Later this week, some of Andy Warhol’s most iconic pieces of art go on show at MoMA in New York, in a show of work created between the early fifties and late sixties. The new exhibition includes one of his most celebrated artworks, the Campbell’s Soup Cans.
The opening night will undoubtedly be a glitzy affair – a far cry from when Warhol debuted the work in 1962. Though the soup cans caused a mild sensation in Los Angeles with the more daring members of the youthful art and film community intrigued by their novelty, most people treated them with indifference or outright disdain.
A local art dealer even parodied the show by displaying a stack of soup cans, advertising the fact that you could “get them cheaper” in his gallery, nearby. Meanwhile, Warhol’s gallerist, Irving Blum, had sold five of the paintings before realizing that the group functioned best as a single work of art. He then bought back the works already purchased – including one from Dennis Hopper – and offered to buy the entire set from Warhol in installments for the modest sum of $3,000.
Reflecting on his career, Warhol claimed that the Campbell’s Soup Can was probably his favourite work. “I should have just done the Campbell’s Soups and kept on doing them,” he said. “Everybody only does one painting anyway.” Certainly, the soup can is the signature image of his career and a key transitional work from his hand-painted to photo-transferred paintings, created during the year that Pop Art emerged as a major new artistic movement.
In the spring of 1962, Warhol had been working on his new renditions of ads and comic strips when he saw Roy Lichtenstein’s comic-strip paintings at the gallery run by Leo Castelli. Soliciting suggestions for subjects to paint, he asked a friend, who suggested he choose something that everybody recognised – like Campbell’s Soup, for example. In a flash of inspiration Warhol bought cans from the store and began to trace projections onto the canvas, tightly painting within the outlines to resemble the appearance of the original offset lithograph labels.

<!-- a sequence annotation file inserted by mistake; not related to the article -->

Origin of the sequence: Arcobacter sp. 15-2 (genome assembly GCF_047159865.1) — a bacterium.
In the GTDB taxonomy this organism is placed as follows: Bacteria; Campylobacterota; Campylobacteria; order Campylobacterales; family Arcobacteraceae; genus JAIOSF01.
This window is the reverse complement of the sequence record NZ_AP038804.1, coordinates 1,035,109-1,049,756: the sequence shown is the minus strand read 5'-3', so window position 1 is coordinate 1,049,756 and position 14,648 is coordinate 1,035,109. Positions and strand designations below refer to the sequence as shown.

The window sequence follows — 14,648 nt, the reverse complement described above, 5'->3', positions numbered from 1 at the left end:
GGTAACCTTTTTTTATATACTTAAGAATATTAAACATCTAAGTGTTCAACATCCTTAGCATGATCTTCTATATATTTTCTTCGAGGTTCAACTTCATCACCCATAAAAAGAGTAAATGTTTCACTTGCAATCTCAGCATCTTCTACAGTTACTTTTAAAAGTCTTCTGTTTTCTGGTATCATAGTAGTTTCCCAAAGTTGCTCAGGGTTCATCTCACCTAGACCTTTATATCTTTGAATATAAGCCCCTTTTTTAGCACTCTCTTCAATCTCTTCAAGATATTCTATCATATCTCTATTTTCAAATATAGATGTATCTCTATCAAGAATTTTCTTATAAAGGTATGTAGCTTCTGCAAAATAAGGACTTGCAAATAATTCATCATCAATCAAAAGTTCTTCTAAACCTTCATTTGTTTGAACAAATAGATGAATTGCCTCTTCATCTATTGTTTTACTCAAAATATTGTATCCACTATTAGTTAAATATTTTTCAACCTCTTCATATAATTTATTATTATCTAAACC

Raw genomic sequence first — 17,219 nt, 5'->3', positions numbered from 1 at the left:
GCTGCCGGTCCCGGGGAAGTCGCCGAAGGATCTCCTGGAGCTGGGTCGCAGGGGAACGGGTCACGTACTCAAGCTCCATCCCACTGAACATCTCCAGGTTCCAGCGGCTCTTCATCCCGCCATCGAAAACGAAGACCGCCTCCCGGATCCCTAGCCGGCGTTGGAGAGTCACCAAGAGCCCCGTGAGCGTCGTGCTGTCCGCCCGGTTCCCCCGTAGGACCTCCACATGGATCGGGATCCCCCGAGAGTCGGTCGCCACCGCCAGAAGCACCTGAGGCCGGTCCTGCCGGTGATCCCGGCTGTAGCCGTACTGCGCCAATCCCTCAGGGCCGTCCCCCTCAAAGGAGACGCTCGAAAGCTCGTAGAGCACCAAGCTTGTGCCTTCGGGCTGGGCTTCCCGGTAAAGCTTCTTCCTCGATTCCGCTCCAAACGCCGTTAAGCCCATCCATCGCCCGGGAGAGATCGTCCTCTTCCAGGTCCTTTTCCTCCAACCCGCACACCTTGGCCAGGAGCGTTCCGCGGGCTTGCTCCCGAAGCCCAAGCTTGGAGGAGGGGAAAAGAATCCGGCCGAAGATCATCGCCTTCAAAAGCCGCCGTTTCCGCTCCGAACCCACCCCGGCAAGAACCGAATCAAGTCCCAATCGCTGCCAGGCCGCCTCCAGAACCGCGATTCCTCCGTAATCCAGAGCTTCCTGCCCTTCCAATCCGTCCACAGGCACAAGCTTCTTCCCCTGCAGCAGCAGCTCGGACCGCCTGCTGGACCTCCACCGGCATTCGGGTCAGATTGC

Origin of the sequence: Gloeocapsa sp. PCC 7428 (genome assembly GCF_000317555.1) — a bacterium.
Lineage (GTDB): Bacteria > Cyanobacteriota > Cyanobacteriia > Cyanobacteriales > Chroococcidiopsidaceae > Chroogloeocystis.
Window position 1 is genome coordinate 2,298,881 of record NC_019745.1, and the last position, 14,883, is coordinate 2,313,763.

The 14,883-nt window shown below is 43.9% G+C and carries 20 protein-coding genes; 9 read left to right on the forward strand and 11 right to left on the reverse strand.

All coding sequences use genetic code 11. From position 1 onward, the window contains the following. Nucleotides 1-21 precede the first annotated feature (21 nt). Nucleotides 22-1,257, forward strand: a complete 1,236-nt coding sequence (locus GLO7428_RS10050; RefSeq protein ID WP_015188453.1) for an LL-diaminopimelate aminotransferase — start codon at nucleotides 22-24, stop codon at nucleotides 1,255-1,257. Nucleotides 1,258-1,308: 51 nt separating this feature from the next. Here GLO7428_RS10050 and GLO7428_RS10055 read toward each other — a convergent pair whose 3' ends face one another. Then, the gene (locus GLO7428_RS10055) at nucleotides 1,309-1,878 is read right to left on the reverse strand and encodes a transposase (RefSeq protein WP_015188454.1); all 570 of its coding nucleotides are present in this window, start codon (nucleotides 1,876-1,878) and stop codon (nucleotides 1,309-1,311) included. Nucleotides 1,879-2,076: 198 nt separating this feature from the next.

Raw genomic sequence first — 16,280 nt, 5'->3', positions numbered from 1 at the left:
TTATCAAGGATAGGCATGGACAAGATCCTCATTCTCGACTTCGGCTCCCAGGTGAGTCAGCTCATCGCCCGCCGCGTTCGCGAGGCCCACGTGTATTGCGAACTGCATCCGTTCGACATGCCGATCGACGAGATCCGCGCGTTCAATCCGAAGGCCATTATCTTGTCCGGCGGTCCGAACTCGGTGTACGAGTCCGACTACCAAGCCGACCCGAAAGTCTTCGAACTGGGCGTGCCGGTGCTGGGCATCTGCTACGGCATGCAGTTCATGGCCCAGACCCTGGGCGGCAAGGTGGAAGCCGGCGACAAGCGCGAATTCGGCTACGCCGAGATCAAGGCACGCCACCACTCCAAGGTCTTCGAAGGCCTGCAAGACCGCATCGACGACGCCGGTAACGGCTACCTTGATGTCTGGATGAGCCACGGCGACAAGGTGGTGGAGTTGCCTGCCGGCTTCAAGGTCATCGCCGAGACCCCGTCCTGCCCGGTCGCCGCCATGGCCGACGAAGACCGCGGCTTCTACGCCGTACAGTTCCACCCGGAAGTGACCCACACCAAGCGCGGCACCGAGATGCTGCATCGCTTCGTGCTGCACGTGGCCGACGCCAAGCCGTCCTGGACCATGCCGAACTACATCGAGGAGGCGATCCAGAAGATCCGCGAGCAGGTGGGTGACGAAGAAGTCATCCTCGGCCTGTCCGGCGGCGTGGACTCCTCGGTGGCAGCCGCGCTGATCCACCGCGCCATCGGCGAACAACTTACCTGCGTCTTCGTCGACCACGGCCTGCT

Instead of the dripping paint in his previous ads and comics, here Warhol sought the precision of mechanical reproduction. At the time he received a studio visit from Irving Blum of the Ferus Gallery, Los Angeles, who was expecting to see comic-strip paintings but was surprised by the new soup cans, and immediately offered Warhol a show that summer. Expanding his subject, he decided to paint one of each of the thirty-two varieties of Campbell’s soups. Blum exhibited the cans on shelves running the entire length of his gallery.
With his Campbell’s Soup Cans installation at Ferus, Warhol realised the possibility of creating works in series, and the visual effect of serial imagery. He continued making variations on his Soup Cans, stenciling multiple cans within a single canvas and so amplifying the effect of products stacked in a grocery store, an idea he would later develop in his box sculptures.
He also realised that the serial repetition of an image drained it of its meaning, an interesting phenomenon most poignantly presented in his Disasters series, in which the constant exposure to graphic displays of violence numbs the senses, something that would come to resonate more and more beyond his lifetime as technology progressed.